I saw all this in the stately, majestic movements of a kaleidoscope of fluids in my new Lava Lamp. And I imagine the universe inside the lamp would continue its elemental symphony of motion forever or until someone turned off its warming light, the source of its life.
(To learn of a fascinating and significant present-day internet application of Lava Lamps, watch the video linked to the comment submitted by someone named “Combinatorial-Implosion” after the end of this post.)
A visitor from space
The day after I first fired up my wondrous Lava Lamp, I read an engrossing article in the January-February 2019 edition of Smithsonian magazine (available only by subscription), titled “Great Ball of Fire.”The article noted that on the early morning of Feb. 8, 1969, a meteor — “a stardust memory about the size of a Buick” — blasted through the earth’s atmosphere and exploded as a meteorite into the Mexican desert south of El Paso, Texas, six years after the Lava Lamp was invented in 1963. It struck near the village of Pueblito de Allende, so was named the Allende meteorite.
Notably, the space traveler smacked into our planet on the eve of the historic Apollo 11 moon landing — the first time humans would set foot on another world in our solar system. The lunar landing was “one small step for [a] man,” lunar-mission commander Neil Armstrong wirelessly announced to Houston mission control as he stepped off the lunar module stairs onto the moon’s surface, “[but] one giant leap for mankind.”
The Smithsonian article reported that more than two tons of debris fragments of the Allende meteorite were scattered “like birdseed” over 100 square miles extending out from the impact site in every direction. Scientist today continue to study its fragments.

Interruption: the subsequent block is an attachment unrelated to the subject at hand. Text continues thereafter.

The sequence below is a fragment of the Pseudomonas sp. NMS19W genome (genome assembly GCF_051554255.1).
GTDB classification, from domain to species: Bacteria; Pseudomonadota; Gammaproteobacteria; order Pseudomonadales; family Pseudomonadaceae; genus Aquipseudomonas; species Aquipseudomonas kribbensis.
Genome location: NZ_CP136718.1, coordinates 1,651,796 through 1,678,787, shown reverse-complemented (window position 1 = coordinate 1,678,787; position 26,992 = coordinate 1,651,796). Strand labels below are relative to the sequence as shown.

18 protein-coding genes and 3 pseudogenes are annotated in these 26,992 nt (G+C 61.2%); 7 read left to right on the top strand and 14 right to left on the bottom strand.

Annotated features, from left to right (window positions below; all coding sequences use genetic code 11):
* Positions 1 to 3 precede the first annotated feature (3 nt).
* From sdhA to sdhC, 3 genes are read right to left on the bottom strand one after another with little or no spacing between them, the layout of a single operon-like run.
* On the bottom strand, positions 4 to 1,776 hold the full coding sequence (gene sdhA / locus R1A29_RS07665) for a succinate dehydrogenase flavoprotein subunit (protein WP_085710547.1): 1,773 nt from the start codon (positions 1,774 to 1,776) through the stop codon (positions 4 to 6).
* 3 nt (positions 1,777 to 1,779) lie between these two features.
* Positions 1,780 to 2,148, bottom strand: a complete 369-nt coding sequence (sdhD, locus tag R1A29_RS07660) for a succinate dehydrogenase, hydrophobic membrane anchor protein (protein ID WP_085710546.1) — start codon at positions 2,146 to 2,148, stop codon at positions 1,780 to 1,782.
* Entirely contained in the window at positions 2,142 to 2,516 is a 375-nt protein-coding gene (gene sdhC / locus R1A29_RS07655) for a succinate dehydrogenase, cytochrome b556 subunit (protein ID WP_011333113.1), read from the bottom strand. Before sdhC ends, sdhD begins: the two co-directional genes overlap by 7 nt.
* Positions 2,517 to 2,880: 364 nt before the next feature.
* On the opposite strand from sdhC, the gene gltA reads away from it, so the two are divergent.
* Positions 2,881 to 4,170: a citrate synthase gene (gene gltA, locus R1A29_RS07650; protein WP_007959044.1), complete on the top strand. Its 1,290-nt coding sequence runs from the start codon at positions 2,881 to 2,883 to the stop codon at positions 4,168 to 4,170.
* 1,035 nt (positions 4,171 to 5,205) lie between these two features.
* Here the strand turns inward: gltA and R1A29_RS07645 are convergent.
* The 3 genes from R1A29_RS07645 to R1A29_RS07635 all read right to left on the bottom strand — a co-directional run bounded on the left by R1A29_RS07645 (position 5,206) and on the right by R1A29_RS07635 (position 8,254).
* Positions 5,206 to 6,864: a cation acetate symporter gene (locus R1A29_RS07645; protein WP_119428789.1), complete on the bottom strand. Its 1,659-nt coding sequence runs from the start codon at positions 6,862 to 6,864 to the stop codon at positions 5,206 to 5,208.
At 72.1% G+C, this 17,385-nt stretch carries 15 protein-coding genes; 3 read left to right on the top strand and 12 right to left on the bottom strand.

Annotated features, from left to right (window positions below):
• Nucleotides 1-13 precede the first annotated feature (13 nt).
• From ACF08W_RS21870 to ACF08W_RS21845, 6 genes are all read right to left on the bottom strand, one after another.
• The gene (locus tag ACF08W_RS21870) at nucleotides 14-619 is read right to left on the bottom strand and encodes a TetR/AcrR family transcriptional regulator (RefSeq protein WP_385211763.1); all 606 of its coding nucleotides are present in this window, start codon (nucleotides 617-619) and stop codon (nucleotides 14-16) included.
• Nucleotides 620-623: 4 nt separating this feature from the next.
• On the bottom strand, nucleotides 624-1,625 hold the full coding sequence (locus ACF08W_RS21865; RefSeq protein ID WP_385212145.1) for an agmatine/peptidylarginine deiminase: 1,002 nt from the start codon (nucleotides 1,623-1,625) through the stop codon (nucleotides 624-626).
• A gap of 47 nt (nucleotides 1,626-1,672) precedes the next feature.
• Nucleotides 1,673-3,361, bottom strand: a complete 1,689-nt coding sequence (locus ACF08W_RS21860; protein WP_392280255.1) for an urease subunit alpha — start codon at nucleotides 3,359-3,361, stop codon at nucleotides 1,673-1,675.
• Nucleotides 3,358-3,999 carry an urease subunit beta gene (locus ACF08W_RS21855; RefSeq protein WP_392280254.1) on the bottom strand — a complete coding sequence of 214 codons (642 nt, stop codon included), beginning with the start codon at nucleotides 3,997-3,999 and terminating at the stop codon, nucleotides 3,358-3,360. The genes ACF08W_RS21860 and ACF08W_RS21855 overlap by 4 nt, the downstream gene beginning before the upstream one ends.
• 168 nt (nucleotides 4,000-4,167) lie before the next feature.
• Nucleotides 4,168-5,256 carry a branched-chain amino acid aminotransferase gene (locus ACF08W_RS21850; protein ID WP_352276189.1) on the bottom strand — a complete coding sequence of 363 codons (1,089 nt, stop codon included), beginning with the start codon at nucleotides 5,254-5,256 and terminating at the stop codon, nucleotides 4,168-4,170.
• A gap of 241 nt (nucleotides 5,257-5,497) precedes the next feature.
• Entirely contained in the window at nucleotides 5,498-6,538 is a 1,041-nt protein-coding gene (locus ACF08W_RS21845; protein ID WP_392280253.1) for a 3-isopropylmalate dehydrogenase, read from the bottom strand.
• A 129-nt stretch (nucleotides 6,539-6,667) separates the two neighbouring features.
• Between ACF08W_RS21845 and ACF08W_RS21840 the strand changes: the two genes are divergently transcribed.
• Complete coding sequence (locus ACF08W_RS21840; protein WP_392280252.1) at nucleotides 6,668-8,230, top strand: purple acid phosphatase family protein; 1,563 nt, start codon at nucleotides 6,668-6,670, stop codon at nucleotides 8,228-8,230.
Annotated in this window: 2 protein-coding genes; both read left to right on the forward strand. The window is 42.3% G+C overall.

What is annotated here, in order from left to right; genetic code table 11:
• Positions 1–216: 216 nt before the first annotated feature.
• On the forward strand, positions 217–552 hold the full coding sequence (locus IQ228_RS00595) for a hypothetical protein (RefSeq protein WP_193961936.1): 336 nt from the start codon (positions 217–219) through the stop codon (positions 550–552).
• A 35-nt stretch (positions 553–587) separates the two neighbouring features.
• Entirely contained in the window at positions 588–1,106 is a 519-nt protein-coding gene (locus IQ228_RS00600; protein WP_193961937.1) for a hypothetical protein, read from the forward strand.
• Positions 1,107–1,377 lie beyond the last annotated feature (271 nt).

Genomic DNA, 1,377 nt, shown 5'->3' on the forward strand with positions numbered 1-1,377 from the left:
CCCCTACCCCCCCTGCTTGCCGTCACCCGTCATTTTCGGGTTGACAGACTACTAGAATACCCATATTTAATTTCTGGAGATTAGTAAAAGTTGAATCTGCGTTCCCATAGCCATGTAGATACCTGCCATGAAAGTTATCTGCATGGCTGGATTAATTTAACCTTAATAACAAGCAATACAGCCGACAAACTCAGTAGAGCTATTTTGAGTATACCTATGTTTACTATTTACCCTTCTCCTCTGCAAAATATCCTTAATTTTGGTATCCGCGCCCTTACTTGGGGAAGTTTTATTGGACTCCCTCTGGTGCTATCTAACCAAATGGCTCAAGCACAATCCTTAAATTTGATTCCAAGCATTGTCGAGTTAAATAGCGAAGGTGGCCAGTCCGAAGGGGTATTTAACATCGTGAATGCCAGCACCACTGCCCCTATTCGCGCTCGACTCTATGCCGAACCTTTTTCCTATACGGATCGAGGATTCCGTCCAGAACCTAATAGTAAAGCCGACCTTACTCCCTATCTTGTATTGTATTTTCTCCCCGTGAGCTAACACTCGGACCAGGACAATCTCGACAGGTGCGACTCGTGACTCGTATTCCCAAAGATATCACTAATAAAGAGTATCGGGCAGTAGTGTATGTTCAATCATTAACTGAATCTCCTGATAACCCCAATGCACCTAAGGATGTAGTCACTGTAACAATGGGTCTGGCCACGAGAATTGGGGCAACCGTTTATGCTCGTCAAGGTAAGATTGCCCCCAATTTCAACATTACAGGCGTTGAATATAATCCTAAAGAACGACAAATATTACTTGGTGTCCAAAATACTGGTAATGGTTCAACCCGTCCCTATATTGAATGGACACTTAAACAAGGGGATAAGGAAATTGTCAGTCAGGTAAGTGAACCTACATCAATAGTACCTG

“The Allende meteorite is a book from outer space filled with primordial minerals and all sorts of stories and secrets,” Chi Ma, director of the Caltech geological and planetary division’s analytical facility, told the Smithsonian.
He said studying a meteorite’s properties at super-microsopic nano levels can reveal a lot about what was happening when the rock was formed. It’s a way to look ridiculously far back in time.
Stored at the Smithsonian Institution in Washington, D.C., the Allende meteorite, at roughly 4.57 billion years old, is more aged than the earth itself but not by much; our planet is believed to be about 4.54 billion years old. In fact, Smithsonian magazine notes:
“Indeed, [the Allende meteorite is] the oldest object at our disposal in the solar system.”
Evidence of reality
So, for me, this is compelling evidence of the tortuously gradual evolution of everything in the universe, including our own world and the living beings in it. Christianity’s biblical concept of Genesis, that God breathed everything into being in seven days (even adjusting for possibly metaphorical language) in its present form seems nonsensical today. Especially since the vast majority of Christians throughout most of church history have believed that scripture represents the inerrant “Word of God” that should be accepted literally.
As I watch the warm fluids slowly slip and slide around inside my new Lava Lamp, I become ever more firmly committed to this naturalist conception of existence.
And that’s without even being high on pot.
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FYI, my new memoir — 3,001 Arabian Days — is now available in paperback and ebook formats on Amazon, here. It’s the story of growing up in an American oil camp in the Saudi Arabian desert from 1953-1962.